Defending the powers that be

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Defending the powers that be

In a reshuffle of the prosecution this Friday, Justice Minister Park Beom-kye placed pro-government prosecutors in major posts of the top law enforcement agency while transferring most of the prosecutors close to former Prosecutor General Yoon Seok-youl to leisurely posts. Such a unique pattern of appointments has continued since the controversial appointment of Choo Mi-ae as justice minister in January last year.

New Prosecutor General Kim Oh-soo has issued a statement welcoming the reshuffle. “It is fortunate that my idea was mostly reflected in the reshuffle,” he said. But the ministry steadfastly kept to its previous appointment standards based on loyalty to the government. A case in point is the promotion of Seoul Central District Prosecutors’ Office head Lee Sung-yoon as chief of the Seoul High Prosecutors’ Office regardless of his notoriously biased dealings with sensitive cases involving the government.

The post of the Seoul Central District Prosecutors’ Office will be taken up by Lee Jung-soo, current head of the Prosecution Department of the ministry. Lee was deeply involved in censuring former Prosecutor General Yoon for nonsensical reasons when he served under Justice Minister Choo. He will certainly follow in the footsteps of Lee Sung-yoon, the controversial head of the Seoul Central District Prosecutors’ Office, when he assumes the job at the largest district prosecutors’ office. His appointment is aimed at blocking prosecutors from investigating the alleged Blue House intervention in issuing a travel ban on former Vice Justice Minister Kim Hak-eui. Lee will also delve into allegations against the former prosecutor general’s wife’s family.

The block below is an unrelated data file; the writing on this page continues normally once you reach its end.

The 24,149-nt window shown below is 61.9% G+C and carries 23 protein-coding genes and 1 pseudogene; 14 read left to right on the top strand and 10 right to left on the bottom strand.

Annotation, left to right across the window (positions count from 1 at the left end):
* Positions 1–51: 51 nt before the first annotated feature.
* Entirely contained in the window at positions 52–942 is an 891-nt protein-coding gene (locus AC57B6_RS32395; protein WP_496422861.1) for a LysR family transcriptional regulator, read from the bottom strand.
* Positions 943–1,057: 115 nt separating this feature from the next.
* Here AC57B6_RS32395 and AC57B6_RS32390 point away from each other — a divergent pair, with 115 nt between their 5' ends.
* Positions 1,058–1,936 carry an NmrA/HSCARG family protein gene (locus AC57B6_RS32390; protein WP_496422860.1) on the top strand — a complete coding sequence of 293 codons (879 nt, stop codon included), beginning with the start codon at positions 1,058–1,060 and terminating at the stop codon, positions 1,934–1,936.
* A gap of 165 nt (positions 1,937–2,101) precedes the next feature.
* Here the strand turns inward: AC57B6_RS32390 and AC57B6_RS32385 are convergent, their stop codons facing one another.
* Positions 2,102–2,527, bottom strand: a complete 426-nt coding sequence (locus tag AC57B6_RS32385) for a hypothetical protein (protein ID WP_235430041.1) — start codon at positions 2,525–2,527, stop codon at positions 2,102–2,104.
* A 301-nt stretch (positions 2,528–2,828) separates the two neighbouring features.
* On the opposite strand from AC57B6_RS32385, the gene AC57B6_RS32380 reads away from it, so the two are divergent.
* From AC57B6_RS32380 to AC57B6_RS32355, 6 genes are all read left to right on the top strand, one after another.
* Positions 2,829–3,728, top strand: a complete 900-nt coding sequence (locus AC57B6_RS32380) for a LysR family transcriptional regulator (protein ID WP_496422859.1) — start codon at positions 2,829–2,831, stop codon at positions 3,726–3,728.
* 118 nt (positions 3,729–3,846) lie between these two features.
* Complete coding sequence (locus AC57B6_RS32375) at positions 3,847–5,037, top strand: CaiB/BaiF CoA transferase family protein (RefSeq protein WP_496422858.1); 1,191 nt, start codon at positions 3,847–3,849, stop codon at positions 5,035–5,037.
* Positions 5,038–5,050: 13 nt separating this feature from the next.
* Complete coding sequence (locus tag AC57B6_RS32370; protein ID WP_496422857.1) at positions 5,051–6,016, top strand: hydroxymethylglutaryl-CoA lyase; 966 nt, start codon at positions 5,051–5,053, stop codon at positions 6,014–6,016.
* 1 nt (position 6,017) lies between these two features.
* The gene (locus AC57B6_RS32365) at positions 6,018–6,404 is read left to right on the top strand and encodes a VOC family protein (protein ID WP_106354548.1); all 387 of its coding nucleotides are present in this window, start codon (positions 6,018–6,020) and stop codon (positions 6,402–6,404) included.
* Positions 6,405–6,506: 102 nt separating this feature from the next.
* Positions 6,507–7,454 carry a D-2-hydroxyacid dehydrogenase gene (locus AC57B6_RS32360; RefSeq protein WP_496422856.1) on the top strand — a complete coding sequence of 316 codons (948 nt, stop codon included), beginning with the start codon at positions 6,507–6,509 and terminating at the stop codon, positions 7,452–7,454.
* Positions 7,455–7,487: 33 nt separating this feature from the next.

Lee Kwang-cheol, presidential secretary for civil affairs, is suspected of getting involved in the travel ban on the former vice justice minister. The Suwon District Prosecutors’ Office requested the Supreme Prosecutors’ Office approve Lee’s indictment, but the top prosecutors’ office has been sitting on its hands for more than three weeks. In the meantime, Lee was reportedly involved in the reshuffle of the prosecution. If an official waiting for an indictment really stepped in the reshuffle of prosecutors, that doesn’t make sense.

The heads of the Suwon District Prosecutors’ Office and the Suwon High Prosecutors’ Office, which command investigations of the travel ban, also will be replaced by pro-government prosecutors. A top prosecutor who has been probing suspicious data fabrication on the shutdown of Wolseong-1 reactor also will likely be replaced. In that case, the prosecution’s indictment of the former energy minister for destruction of evidence is impossible.
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